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3 Local Government Position Statement

The Local Government New Zealand Regional Affairs Sub-Committee on Flooding has developed a position statement on flood risk management for the Government. The position statement acknowledges that local government largely has the statutory tools necessary to achieve effective flood management, but notes that there is inconsistent implementation of those tools across the country. The position statement identifies solutions to improve flood risk management practice, and many of the solutions require central government action.

Local government’s aim for flood risk management is:

Sustainable river and catchment management that achieves the particular level of flood hazard protection desired and accepted by each distinct community of interest, with residual risks fully understood and taken into account.

This aim acknowledges that communities and individuals must be responsible for deciding on their particular level of flood protection. It also recognises that a one-size-fits-all approach to flood management is unrealistic.

Local government acknowledges that residual risks could remain at a 'higher than desirable' level where the community decides, for affordability and other reasons, to accept a lower level of protection. Dealing with this residual risk will need to be addressed at the district or regional level.

The position statement outlines the following solutions that central government could address in a non-prescriptive and process-oriented national policy statement:

  • make flood management a matter of national importance

  • facilitate holistic catchment management that integrates flooding from all sources and the impacts of catchment land use

  • require community-scale assessments of flood hazard risks to be undertaken in a nationally consistent manner, with appropriate avoidance and mitigation strategies being developed by local government for each community of interest

  • include the impacts of climate change in flood hazard risks assessments

  • require disclosure of residual risk to communities

  • proactively plan for and manage residual risk and its consequences

  • overtly consider the merits of relocation or staged retreat as opposed to the
    re-establishment of infrastructure, buildings and other assets

  • require preference to be given to flood hazard avoidance in RMA documents

  • balance private property rights with public interest matters in high flood-risk areas

  • remove the presumption that former NWASCO5 and current Building Act flood protection standards are always appropriate values to use

  • require infrastructure to cater for known flood hazard risks and avoid exacerbating those risks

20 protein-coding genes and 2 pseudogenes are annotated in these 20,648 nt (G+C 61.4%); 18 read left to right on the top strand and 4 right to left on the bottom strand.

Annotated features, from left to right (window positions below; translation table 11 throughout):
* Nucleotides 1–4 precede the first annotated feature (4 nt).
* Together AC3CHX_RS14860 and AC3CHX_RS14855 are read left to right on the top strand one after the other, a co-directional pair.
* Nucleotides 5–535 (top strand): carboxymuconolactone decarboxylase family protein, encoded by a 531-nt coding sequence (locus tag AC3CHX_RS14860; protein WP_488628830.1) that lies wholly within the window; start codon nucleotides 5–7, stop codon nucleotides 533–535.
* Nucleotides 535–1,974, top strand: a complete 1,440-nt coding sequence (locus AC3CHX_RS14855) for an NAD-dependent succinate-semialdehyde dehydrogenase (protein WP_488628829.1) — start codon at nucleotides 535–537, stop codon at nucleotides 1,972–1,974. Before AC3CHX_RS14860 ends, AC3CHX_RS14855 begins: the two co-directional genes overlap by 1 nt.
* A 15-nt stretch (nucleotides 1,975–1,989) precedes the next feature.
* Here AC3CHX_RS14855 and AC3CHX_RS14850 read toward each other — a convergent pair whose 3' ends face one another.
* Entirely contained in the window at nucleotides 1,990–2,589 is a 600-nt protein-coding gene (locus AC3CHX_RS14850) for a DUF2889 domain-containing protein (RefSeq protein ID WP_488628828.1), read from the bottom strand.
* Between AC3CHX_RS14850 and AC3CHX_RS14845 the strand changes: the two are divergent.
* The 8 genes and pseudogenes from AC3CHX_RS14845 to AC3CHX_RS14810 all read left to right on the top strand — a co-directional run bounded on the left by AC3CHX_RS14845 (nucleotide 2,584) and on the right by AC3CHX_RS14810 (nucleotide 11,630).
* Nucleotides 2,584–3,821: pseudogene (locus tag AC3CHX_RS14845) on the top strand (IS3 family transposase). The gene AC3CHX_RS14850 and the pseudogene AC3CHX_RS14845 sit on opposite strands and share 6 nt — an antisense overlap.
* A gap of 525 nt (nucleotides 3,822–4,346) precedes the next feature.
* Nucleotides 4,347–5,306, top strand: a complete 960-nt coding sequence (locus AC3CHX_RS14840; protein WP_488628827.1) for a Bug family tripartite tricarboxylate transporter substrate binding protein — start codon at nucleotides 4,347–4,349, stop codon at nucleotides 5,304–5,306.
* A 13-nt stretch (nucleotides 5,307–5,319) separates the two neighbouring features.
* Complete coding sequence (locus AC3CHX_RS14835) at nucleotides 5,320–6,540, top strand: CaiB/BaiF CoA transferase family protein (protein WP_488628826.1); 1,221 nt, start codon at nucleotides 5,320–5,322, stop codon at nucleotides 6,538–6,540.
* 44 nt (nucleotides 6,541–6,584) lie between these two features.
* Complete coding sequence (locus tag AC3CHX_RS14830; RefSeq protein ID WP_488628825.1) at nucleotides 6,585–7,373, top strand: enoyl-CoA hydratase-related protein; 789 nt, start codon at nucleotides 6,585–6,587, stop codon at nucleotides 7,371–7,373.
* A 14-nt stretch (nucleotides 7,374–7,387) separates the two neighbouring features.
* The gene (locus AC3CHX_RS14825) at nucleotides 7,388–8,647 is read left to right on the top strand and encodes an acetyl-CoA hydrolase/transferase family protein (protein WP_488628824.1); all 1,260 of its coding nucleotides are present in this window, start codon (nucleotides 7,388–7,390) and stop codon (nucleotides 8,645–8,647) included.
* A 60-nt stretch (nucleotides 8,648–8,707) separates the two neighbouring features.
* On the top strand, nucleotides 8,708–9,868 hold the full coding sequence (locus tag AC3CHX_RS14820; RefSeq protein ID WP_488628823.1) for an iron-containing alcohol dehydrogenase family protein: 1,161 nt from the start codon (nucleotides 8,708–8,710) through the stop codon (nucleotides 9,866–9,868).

• require all Crown agencies and other national bodies to have an objective to reduce the impact of their activities on the flood risk in local catchments.

The position statement suggests that solutions for local government to implement are to:

  • consistently implement hazard avoidance provisions in RMA documents

  • undertake a better review of and develop a better response to land-use intensification.

The position statement also identifies other critical barriers outside a national policy statement. Local government suggests that solutions could be provided by central government to:

  • provide funding assistance to under-resourced councils to boost their institutional capacity

  • provide funding in recognition of the national interest nature of, and national benefit provided by, some flood management activities

  • facilitate the training of flood management practitioners

  • provide safety net funding to at-risk communities for flood avoidance, protection or warning systems

  • properly consider the true cost of responding to flood events when assessing appropriate responses, and recognise who actually pays for remediation

  • allow Crown land to be rated (or payments to be made in lieu of rates) in the same manner as private land for flood management purposes

  • have the Crown and its agencies acknowledge their responsibilities as infrastructure owners, land owners and 'good neighbours'

  • acknowledge that some infrastructure, buildings and other assets are simply located in inappropriate and high-risk floodable areas

  • make the necessary hard decisions on asset relocation

  • provide statutory tools to enable councils to require the relocation or retreat of infrastructure, buildings and other assets from high flood risk areas

  • provide clear policies which persuade individuals to exercise self-responsibility regarding residual flood hazard risk

  • require Crown agencies and other national bodies to contribute to flood avoidance or mitigation measures where they have an adverse impact on those measures or receive benefits from them.

3.1 Steering Group comment

The Steering Group supports the local government position statement in principle, with the following caveats.

  • Balancing private property rights and public interests is complex and will need careful analysis before agreement can be reached on solutions.

  • Further work on potential tools for councils to require the retreat of assets from high-risk areas is needed.

  • All stakeholders, including central government agencies, should be required to reduce their impact on local flood risk equitably. How central government achieves this across the range of agencies affected requires further work.

  • A separate funding mechanism recognising national benefit does not sit comfortably within the funding actions suggested by this report or the wider principles of current funding practices, because there may be duplication. However, this does not preclude applications being made on a case-by-case basis.


5  National Water and Soil Conservation Organisation.